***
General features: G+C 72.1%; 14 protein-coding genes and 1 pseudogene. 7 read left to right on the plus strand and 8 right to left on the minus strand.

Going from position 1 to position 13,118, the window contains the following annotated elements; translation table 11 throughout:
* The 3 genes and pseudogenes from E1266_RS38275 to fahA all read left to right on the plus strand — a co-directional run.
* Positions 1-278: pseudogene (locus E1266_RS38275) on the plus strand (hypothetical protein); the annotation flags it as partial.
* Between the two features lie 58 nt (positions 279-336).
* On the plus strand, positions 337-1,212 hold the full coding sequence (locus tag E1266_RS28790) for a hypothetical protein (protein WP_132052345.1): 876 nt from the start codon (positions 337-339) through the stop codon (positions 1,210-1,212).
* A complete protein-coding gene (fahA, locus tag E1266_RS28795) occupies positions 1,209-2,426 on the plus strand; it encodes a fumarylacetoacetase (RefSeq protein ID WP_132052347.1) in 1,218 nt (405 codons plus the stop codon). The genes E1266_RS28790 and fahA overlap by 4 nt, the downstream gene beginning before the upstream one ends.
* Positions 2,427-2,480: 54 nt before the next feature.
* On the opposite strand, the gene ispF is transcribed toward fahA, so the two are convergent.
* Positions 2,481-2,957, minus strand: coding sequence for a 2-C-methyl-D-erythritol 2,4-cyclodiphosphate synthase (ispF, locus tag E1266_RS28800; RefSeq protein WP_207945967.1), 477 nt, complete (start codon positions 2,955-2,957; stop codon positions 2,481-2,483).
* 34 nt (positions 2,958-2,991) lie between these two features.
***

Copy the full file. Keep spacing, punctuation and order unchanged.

General features: G+C 72.1%; 14 protein-coding genes and 1 pseudogene. 7 read left to right on the plus strand and 8 right to left on the minus strand.

Going from position 1 to position 13,118, the window contains the following annotated elements; translation table 11 throughout:
* The 3 genes and pseudogenes from E1266_RS38275 to fahA all read left to right on the plus strand — a co-directional run.
* Positions 1-278: pseudogene (locus E1266_RS38275) on the plus strand (hypothetical protein); the annotation flags it as partial.
* Between the two features lie 58 nt (positions 279-336).
* On the plus strand, positions 337-1,212 hold the full coding sequence (locus tag E1266_RS28790) for a hypothetical protein (protein WP_132052345.1): 876 nt from the start codon (positions 337-339) through the stop codon (positions 1,210-1,212).
* A complete protein-coding gene (fahA, locus tag E1266_RS28795) occupies positions 1,209-2,426 on the plus strand; it encodes a fumarylacetoacetase (RefSeq protein ID WP_132052347.1) in 1,218 nt (405 codons plus the stop codon). The genes E1266_RS28790 and fahA overlap by 4 nt, the downstream gene beginning before the upstream one ends.
* Positions 2,427-2,480: 54 nt before the next feature.
* On the opposite strand, the gene ispF is transcribed toward fahA, so the two are convergent.
* Positions 2,481-2,957, minus strand: coding sequence for a 2-C-methyl-D-erythritol 2,4-cyclodiphosphate synthase (ispF, locus tag E1266_RS28800; RefSeq protein WP_207945967.1), 477 nt, complete (start codon positions 2,955-2,957; stop codon positions 2,481-2,483).
* 34 nt (positions 2,958-2,991) lie between these two features.